Using ‘business cycle accounting’ (BCA), Chari, Kehoe and McGrattan (2006)
(CKM) conclude that models of financial frictions which create a wedge in the intertemporal
Euler equation are not promising avenues for modeling business cycle dynamics.
There are two reasons that this conclusion is not warranted. First, small changes in the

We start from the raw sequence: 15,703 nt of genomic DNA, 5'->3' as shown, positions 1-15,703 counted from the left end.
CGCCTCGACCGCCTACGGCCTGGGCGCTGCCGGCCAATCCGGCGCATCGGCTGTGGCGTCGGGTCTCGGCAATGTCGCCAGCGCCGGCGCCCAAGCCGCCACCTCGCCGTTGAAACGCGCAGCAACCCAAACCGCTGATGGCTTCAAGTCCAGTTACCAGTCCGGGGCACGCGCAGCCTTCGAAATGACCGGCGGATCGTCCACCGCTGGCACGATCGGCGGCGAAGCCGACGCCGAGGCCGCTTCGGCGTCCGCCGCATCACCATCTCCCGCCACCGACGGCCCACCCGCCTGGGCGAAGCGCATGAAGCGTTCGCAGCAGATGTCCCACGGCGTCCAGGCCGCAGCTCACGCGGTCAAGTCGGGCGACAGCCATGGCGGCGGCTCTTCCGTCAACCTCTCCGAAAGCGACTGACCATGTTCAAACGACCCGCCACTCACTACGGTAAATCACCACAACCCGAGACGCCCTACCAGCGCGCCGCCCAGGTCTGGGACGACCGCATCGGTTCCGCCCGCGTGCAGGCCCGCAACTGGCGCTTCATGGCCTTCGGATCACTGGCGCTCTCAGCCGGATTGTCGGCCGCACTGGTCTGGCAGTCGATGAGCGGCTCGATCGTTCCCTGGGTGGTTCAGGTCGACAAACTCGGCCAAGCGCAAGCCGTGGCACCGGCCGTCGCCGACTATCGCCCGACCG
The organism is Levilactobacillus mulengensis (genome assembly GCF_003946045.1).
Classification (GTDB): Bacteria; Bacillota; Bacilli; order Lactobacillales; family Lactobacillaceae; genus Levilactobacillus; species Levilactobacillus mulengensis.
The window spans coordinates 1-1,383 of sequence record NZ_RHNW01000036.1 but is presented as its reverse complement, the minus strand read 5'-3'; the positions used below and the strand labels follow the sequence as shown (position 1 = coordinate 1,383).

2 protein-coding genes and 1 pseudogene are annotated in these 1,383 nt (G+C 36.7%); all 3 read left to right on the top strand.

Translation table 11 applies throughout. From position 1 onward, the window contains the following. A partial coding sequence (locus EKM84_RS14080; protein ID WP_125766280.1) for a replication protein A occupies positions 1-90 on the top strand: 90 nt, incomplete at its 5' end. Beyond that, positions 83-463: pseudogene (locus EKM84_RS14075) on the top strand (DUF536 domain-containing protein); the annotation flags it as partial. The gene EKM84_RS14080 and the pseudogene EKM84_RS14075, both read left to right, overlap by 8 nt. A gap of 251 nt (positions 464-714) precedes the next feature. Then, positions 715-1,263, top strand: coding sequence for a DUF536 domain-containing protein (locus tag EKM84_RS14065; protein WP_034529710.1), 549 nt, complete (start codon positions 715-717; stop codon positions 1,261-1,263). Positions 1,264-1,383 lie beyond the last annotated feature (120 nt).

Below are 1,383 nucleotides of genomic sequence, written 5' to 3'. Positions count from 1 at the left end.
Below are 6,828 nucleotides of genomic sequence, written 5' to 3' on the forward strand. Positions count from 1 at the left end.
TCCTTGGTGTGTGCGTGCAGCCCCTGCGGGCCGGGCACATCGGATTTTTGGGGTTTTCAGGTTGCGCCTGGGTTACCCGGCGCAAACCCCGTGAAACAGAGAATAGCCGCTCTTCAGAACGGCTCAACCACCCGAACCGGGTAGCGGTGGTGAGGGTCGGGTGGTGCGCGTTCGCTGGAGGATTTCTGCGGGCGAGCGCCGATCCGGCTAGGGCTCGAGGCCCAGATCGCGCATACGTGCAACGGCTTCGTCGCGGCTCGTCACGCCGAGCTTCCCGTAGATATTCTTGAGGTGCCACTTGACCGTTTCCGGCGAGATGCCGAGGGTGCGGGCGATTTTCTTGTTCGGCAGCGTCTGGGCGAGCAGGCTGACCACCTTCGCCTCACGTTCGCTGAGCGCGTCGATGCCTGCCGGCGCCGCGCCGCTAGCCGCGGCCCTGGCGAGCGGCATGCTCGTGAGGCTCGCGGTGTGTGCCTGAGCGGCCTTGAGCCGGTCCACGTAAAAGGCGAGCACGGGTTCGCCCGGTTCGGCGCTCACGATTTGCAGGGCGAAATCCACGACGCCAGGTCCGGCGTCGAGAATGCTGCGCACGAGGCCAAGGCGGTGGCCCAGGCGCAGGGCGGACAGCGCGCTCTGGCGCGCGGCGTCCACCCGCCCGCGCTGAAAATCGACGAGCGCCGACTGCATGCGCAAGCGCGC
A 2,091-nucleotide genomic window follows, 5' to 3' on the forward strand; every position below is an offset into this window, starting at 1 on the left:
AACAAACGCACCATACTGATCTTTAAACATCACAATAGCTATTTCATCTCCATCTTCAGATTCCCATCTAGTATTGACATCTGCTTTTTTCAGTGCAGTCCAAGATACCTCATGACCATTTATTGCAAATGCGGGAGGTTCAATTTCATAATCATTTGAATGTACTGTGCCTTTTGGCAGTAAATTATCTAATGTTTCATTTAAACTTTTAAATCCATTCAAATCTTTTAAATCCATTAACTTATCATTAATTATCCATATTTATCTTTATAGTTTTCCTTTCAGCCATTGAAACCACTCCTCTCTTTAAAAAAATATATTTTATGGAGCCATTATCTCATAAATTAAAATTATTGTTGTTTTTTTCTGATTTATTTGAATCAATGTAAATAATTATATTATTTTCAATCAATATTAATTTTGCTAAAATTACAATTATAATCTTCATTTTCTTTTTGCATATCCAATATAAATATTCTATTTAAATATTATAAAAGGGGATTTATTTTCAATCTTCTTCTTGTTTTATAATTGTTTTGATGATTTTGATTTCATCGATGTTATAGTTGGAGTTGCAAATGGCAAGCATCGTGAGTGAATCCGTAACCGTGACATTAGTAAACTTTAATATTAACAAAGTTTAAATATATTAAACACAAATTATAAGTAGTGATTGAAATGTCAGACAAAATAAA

implementation of BCA overturn CKM’s conclusions. Second, one way that shocks to
the intertemporal wedge impact on the economy is by their spillover effects onto other
wedges. This potentially important mechanism for the transmission of intertemporal
wedge shocks is not identified under BCA. CKM potentially understate the importance
of these shocks by adopting the extreme position that spillover effects are zero.